Secondary Outcomes: Change in self-efficacy, behavioral intention, attitude and practice of health behaviors: We will study self-efficacy for regular performance of the avoidance behaviors avoiding tick areas, wearing protective clothing, applying tick repellent to themselves and their pets and self-efficacy for regular tick checks and recognizing early symptoms of Lyme disease on the children by the parents. We will study changes in baseline intention, perceived social support, attitudes and practice by children approximately one year after the education intervention. We hypothesize that the intervention will increase self-efficacy and intention to perform these behaviors. We will also assess practice of avoidance, tick checking and life style risk.
|Study Type :||Interventional (Clinical Trial)|
|Estimated Enrollment :||4101 participants|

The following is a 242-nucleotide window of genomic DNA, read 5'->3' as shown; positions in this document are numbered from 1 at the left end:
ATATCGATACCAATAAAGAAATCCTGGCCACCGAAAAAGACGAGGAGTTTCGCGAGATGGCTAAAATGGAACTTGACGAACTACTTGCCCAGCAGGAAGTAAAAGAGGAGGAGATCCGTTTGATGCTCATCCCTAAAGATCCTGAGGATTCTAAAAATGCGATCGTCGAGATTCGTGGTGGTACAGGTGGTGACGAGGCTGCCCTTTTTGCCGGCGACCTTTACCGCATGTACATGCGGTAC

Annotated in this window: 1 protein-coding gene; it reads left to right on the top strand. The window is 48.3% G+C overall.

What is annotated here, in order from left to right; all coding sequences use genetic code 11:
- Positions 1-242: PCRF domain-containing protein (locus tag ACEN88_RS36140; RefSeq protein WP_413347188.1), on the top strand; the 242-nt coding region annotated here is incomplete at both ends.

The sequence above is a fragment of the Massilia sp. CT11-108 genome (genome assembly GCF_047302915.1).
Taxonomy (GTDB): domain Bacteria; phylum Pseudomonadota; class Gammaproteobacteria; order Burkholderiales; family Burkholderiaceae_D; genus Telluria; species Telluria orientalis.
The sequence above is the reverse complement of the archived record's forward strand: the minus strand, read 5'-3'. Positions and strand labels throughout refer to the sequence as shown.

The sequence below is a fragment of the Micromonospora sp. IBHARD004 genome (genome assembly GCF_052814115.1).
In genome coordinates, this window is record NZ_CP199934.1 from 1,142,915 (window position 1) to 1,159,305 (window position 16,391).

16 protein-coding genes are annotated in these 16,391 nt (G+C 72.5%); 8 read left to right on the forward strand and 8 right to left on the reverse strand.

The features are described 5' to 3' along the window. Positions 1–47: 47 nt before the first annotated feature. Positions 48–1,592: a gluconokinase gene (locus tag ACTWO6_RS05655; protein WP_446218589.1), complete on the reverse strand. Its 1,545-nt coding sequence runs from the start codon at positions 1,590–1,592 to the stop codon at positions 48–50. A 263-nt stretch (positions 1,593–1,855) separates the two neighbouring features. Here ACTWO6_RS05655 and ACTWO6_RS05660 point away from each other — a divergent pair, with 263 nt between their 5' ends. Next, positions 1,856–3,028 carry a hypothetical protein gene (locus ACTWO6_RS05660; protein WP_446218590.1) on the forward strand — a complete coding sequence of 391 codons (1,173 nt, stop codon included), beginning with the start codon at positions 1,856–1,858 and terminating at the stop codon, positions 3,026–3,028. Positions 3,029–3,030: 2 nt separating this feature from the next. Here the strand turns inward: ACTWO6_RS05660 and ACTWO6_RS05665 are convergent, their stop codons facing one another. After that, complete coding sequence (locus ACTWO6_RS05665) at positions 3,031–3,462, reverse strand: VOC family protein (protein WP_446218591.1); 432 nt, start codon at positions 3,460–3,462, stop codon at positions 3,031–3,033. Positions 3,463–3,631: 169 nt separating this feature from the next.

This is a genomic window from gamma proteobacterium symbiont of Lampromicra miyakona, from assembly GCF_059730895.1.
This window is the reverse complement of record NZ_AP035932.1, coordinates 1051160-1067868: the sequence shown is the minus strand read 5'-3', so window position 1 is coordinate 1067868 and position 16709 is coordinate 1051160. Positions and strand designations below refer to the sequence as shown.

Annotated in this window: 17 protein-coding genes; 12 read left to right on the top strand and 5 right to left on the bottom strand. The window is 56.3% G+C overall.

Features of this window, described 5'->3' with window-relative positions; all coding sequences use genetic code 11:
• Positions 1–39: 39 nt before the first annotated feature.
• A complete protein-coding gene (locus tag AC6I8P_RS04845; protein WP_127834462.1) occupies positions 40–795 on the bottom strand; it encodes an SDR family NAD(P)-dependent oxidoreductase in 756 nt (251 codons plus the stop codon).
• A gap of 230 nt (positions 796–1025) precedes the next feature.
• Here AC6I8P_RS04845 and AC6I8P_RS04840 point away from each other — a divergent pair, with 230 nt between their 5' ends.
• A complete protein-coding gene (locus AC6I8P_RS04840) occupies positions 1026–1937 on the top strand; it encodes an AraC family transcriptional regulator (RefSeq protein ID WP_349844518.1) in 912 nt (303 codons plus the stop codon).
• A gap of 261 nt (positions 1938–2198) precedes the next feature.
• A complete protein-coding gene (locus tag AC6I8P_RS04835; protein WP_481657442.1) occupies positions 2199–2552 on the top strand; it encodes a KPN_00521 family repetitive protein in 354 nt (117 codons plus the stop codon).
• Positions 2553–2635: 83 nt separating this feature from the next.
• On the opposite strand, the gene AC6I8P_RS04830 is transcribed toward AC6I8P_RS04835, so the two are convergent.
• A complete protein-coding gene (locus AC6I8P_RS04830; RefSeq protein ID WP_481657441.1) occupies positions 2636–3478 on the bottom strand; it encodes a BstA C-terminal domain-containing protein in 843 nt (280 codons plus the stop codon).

|Intervention Model:||Parallel Assignment|
|Masking:||None (Open Label)|
|Official Title:||A School-Based Intervention to Reduce Lyme Disease|
|Study Start Date :||April 2004|
|Primary Completion Date :||March 2008|
|Estimated Study Completion Date :||December 2015|
Students who receive an educational intervention which consists of a 45 minute interactive presentation as well as a 30 minute health education entertainment by a juggler.
Students receive an educational intervention delivered by a member of our staff in conjunction with the teacher as well as a health education entertainer
Active Comparator: B
Students who fill out pre and post surveys and receive the intervention after the post-survey
Behavioral: Control (pre and post surveys)
Students fill out a pre and post survey and then receive the same intervention given to the controls.
- assess disease incidence in children by their answer to question number seventeen on the follow up questionnaire consistent with disease. [ Time Frame: by end of grant ]
- study self-efficacy for regular performance of the avoidance behaviors avoiding tick areas, wearing protective clothing, applying tick repellent to themselves and their pets and self-efficacy for regular tick checks. [ Time Frame: at end of grant ]
Please refer to this study by its ClinicalTrials.gov identifier (NCT number): NCT00594997
|Principal Investigator:||Nancy A Shadick, MD, MPH||Brigham and Women's Hospital|